Mike Rowe, Paul Harvey, World War II, and Christmas cookies

And what they all have in common.

I climbed in my car in a funk, irritated and discouraged, and not sure why. I did know that I needed to find my way out of the fog, and quickly. It was a rare day off, and I didn’t want my family to have to put up with a surly scrooge the rest of the day. Our final Christmas gathering was approaching, and I had to run to the store for an ingredient that I didn’t know I didn’t have for our last holiday baking push.

Before backing out of the driveway, I scrolled to my favorite app, opened up the audiobook I had recently downloaded, and pressed play. I had to get out of my head.

Mike Rowe’s unmistakable voice came floating out of my phone speakers, and my mind shifted out of my own life’s circumstances and into someone else’s.

He was telling a story about a corporal in World War II and his efforts to put a smile on the face of his fellow soldiers. The company was stationed in a European wood close enough to the German line to hear the incessant propaganda flowing from their loudspeakers. The soldier rigged up his own speaker at the top of a pole near the muddy foxholes of his friends and flipped on a switch. Out came a catchy song by a popular Jewish singer, effectively drowning out that unwelcome German diatribe that had been formerly harassing their senses.

His idea worked. The soldiers began to smile as they slid out of their own world and into the memory of another.

The ten minute ride to the store passed in a flash. Reluctantly, I pressed pause mid-scene and ran as fast as I dared into the grocery store to obtain the treasured ingredient for my afternoon’s labor. As I worked my way down the baking aisle, I noticed a box of discounted Christmas cookie cutters and looked inside. Finding a shape we didn’t yet have, I snagged it for the kids, knowing they’d be delighted with the find.

One of the store’s long-time workers passed by and noticed the Christmas item in my hand. He asked if I was still making Christmas cookies. He then proceeded to tell me a story about Christmases of past years when his kids were younger, and how the neighborhood kids would come over to bake Christmas cookies together, decorate them, and then deliver them to all the neighbors.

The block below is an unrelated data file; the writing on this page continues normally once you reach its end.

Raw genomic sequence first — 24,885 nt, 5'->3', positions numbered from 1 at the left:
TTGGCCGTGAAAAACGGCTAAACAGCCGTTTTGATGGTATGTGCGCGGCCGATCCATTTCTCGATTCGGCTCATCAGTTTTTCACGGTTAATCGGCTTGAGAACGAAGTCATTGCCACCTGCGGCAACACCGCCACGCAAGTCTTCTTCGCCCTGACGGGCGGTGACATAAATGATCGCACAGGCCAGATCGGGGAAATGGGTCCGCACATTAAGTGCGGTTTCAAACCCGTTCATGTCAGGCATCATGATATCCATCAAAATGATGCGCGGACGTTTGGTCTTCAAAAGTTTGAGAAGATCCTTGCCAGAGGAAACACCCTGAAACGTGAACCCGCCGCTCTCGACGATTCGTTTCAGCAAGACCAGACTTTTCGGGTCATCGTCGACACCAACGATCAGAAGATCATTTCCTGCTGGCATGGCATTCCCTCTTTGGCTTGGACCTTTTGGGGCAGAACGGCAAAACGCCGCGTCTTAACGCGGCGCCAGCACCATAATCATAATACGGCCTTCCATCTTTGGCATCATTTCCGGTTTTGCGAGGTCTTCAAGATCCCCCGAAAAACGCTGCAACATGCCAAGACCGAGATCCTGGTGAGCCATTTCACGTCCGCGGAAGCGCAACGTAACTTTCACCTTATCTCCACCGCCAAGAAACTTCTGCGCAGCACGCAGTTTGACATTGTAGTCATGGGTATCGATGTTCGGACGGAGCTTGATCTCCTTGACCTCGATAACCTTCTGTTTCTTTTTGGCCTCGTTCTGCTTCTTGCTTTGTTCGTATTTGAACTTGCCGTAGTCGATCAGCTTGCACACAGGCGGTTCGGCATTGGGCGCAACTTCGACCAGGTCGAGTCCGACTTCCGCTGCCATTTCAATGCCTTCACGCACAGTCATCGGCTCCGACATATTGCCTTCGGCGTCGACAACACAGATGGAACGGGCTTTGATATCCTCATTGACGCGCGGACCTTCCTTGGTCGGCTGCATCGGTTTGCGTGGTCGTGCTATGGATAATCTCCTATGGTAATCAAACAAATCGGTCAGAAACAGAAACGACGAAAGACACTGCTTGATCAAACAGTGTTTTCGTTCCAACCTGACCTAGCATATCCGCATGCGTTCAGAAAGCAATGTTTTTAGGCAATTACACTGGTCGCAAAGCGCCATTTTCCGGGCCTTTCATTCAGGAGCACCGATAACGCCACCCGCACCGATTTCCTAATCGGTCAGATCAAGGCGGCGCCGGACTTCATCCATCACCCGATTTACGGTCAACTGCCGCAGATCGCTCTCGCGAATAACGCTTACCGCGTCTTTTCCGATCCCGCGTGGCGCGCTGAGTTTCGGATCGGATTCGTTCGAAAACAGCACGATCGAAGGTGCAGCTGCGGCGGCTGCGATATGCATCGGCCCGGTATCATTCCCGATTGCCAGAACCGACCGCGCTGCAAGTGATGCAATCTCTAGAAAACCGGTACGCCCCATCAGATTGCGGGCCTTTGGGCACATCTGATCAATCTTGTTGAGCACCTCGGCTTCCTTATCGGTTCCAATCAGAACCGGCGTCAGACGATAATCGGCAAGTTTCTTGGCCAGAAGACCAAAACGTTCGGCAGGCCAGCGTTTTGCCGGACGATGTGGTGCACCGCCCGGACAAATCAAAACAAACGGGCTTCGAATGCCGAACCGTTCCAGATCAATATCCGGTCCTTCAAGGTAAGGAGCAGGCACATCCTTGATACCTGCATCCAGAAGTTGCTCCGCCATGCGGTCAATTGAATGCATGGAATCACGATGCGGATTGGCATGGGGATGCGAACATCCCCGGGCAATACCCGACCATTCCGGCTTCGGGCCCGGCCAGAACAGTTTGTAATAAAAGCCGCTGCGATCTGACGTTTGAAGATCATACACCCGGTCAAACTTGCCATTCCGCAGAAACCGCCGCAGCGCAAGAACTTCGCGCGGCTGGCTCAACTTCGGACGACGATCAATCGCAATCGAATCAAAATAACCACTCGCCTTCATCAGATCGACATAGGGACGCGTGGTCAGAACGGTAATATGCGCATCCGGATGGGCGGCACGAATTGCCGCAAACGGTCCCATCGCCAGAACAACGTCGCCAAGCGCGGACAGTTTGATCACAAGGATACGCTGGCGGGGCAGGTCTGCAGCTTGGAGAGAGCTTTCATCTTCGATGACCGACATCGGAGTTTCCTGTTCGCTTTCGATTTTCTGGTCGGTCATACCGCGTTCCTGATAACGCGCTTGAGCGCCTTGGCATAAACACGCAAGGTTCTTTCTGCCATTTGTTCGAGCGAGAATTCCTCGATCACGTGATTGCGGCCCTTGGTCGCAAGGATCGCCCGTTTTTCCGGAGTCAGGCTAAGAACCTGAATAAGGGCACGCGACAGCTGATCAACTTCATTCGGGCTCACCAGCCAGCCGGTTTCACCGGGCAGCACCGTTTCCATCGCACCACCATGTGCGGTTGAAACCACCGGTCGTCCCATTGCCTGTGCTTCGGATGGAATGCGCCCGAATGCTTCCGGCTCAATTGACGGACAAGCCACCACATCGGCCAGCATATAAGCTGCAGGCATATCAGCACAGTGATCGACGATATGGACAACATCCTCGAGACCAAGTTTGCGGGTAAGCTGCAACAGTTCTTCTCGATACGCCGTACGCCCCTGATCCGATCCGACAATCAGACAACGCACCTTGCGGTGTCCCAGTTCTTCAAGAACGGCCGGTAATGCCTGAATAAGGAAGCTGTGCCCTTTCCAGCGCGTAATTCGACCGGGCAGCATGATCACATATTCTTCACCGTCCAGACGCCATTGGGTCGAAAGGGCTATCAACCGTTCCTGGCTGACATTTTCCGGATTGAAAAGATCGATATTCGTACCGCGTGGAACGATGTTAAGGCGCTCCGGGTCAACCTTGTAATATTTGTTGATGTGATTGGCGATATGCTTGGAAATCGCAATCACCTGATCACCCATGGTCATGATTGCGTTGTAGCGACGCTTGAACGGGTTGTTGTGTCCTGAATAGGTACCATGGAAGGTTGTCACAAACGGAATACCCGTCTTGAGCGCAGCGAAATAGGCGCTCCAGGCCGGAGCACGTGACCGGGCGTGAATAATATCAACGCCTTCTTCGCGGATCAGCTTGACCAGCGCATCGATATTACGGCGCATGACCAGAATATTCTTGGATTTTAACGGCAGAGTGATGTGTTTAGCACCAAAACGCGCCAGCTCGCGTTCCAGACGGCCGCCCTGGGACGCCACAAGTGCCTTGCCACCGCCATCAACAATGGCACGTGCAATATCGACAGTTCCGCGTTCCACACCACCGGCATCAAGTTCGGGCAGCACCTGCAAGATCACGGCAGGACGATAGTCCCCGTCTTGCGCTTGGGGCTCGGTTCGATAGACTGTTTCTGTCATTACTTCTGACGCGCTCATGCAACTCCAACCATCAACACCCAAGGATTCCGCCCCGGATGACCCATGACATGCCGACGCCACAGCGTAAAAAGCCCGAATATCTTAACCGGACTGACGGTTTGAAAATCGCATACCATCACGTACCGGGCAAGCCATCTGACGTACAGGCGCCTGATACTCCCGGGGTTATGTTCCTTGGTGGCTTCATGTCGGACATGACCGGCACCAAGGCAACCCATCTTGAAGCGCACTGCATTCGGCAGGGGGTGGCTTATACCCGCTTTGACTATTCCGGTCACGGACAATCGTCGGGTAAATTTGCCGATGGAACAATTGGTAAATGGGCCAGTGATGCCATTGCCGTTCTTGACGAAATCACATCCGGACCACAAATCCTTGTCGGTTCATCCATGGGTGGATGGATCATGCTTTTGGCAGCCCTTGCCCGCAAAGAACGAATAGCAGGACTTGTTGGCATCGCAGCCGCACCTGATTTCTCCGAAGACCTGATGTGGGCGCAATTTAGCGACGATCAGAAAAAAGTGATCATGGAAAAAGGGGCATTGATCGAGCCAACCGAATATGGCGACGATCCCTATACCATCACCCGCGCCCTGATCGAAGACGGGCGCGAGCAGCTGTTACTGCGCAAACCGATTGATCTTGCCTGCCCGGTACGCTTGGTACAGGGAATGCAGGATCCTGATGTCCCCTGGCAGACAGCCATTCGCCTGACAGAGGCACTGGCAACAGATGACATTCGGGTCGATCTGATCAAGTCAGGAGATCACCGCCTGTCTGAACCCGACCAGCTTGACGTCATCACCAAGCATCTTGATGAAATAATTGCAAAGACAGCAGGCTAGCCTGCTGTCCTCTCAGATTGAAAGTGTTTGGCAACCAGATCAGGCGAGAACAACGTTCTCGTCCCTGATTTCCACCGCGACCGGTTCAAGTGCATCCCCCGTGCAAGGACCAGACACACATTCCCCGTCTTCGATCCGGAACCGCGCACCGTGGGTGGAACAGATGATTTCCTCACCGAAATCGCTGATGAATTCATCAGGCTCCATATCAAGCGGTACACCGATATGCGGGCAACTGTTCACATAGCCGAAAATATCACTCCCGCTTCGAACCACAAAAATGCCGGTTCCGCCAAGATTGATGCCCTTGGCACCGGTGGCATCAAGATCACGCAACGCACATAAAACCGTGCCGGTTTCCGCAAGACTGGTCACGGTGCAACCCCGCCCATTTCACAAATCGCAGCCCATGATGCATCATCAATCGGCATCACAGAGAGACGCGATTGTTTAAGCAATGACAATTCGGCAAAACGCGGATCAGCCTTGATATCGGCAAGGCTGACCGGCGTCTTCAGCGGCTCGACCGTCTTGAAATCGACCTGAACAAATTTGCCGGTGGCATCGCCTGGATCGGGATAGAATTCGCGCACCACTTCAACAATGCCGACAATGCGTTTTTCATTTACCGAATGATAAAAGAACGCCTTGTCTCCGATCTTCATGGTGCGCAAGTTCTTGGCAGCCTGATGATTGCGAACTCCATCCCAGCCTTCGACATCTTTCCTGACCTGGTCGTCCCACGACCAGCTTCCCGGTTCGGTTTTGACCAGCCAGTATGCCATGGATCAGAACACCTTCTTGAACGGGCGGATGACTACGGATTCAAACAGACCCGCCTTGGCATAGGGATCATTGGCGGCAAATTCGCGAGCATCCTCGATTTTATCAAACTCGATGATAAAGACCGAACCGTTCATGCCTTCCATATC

I smiled and commented about what a great tradition that was, and how many good memories his kids probably still carry from those times. We chatted a few minutes more, and I moved on my way. As I headed to the produce aisle, I heard him ask the shopper behind me how her dog was doing.

He was clearly a regular with the regulars.

As I lingered in the bread section looking for hamburger buns, I overheard two different store workers gossiping about the chatty stocker with whom I had just been in conversation.

All he ever does is stand around and talk. He never works! I was the complaint one of them shared with the other. The listening worker patiently sympathized, and then confessed that she just tried to do her own job.

That’s all I can do, she said, and proceeded to listen to the other employee’s slightly reworded versions of the same complaint.

After I snagged a few other needed items, I made my way to the checkout. Before I had even begun putting my groceries on the moving belt, the cashier launched into a conversation about her surprise at how quickly her nephew was growing up. It seemed he was only born yesterday, and yet here she was filling out a form for time off so she could attend his first birthday party.

I had never seen this gal in my life.

Back in my car, I realized how many other storylines were converging in that small-town grocery store. Everyone was preoccupied with their own, mostly oblivious to the stories happening parallel to theirs. Including me.

I thought back to Mike Rowe’s introduction to his book, about the power of a story to capture your attention, inspire you, and change your perspective. A devoted Paul Harvey fan (who isn’t?), he was influenced by Harvey’s uncanny ability to keep him glued to the seat of his car, catching the end of a Harvey story on the radio when he should have been running to catch a flight. (He missed it.)

And I realized that another person’s story helped break me out of the paralysis of my own my funk had lifted as my mind was freed from my preoccupation with my own self-importance.

All of our lives are a series of stories, one after another and they matter. But many of them not too much.

So thanks, Mike. Thanks, Paul. They’ve done what I hope to do with these notes about our farm: share a story, earn a smile, and lighten a load that formerly seemed unbearable.

We’re working to make the best of today’s story.

And maybe it will be okay, after all.

(Rowe’s book, by the way, is called The Way I Heard It. I highly recommend it, with one caveat: there are a couple of parts not suited to young ears. It’s not a new book; he’s got others out besides it. He reads it himself in classic Mike Rowe style. From someone who knows a dirty job when he sees it, his platform is all about elevating the dignity of working with your hands in a society that unfairly belittles it. And that’s a voice we can appreciate and respect.)

One more thing…

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